Docker Buys Software-Defined Networking Startup
SocketPlane, which took off just three months ago, will add six SDN experts to the Docker roll.
In what may set a record for the shortest time between startup and buyout, the software-defined networking (SDN) company SocketPlane has been acquired by Docker Inc. in an effort to shore up its networking capabilities.
SocketPlane has only been in existence since last December. It positioned itself upon launch as a specialist in SDN Docker integration, using Open vSwitch to provide networking abstraction at the socket layer.
However, given that SocketPlane lists no products on its Web site, it's obvious that the target of the buyout was not the company, but rather its six employees. They include Madhu Venugopal, John M. Willis, Brent Salisbury and Dave Tucker, "… whose combined experience in SDN, cloud computing and DevOps will elevate the networking abilities in container-based application virtualization," according to a 2014 press release. Docker's newest employees have worked for such industry titans as Cisco Systems Inc., Dell Inc., Red Hat Inc. and Hewlett-Packard Co., and open source networking specialists like Open vSwitch, the OpenDaylight Project and Open Virtual Network.
Docker Founder and CTO Solomon Hykes verified the rationale in a Docker press release: "To sustain the velocity of community advancements in open, modular and secure Docker networking, we felt we needed to support those efforts with a dedicated team. Given the SocketPlane team's collective experience with virtually every open source SDN effort, we felt they were the right people to carry forward our 'batteries included, but swappable' approach to drive a thriving networking ecosystem."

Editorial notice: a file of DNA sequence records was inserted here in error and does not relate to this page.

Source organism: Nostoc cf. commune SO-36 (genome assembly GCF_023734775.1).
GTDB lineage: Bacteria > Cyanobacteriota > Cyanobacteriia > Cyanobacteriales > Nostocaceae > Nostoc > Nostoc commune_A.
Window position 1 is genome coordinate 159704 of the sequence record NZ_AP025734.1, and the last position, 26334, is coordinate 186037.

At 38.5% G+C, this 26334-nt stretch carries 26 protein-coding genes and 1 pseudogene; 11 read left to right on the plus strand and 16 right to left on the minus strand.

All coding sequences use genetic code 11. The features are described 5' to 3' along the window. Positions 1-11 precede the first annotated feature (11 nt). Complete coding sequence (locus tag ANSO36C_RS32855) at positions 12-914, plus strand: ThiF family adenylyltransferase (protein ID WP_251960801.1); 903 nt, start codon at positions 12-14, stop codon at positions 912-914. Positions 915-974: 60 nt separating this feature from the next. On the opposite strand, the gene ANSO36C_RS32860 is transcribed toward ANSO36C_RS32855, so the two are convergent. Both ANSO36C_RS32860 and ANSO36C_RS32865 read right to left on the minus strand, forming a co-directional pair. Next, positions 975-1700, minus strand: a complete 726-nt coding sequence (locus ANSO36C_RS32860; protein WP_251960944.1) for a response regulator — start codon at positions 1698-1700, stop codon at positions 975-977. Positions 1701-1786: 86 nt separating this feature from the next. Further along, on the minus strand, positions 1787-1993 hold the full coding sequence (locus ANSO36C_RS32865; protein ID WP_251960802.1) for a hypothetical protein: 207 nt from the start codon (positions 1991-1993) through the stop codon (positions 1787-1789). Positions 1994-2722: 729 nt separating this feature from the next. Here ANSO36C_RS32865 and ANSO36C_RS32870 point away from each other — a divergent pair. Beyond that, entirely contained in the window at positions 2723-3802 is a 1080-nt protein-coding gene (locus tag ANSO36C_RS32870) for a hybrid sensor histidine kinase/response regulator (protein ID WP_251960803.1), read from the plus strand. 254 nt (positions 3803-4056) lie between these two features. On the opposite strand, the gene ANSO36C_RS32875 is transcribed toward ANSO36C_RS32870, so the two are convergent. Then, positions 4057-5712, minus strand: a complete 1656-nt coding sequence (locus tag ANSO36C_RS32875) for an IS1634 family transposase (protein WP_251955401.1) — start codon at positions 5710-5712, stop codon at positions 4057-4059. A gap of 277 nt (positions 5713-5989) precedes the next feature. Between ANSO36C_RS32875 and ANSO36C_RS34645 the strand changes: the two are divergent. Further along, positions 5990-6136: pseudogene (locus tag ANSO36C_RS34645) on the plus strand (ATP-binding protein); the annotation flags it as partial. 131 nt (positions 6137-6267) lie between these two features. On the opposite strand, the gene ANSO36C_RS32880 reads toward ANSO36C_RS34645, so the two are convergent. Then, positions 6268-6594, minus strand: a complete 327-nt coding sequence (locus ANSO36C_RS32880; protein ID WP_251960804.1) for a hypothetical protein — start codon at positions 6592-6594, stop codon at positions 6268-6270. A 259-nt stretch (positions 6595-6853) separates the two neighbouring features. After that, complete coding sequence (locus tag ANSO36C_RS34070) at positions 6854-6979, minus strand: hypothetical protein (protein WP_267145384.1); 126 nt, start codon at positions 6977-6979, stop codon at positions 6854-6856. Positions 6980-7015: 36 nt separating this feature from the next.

The acquisition comes as part of Docker's growth beyond just being an open source container system for applications. It's begun adding management support and moving beyond single hosts, scaling up and out to become a more capable enterprise-level technology. But not everyone thinks Docker's expansion is a good thing. A competitor says that Docker has lost sight of its original mission.
SocketPlane was initially staked by Menlo Park, Calif.-based LightSpeed Ventures.
Keith Ward is the editor in chief of Virtualization & Cloud Review. Follow him on Twitter @VirtReviewKeith.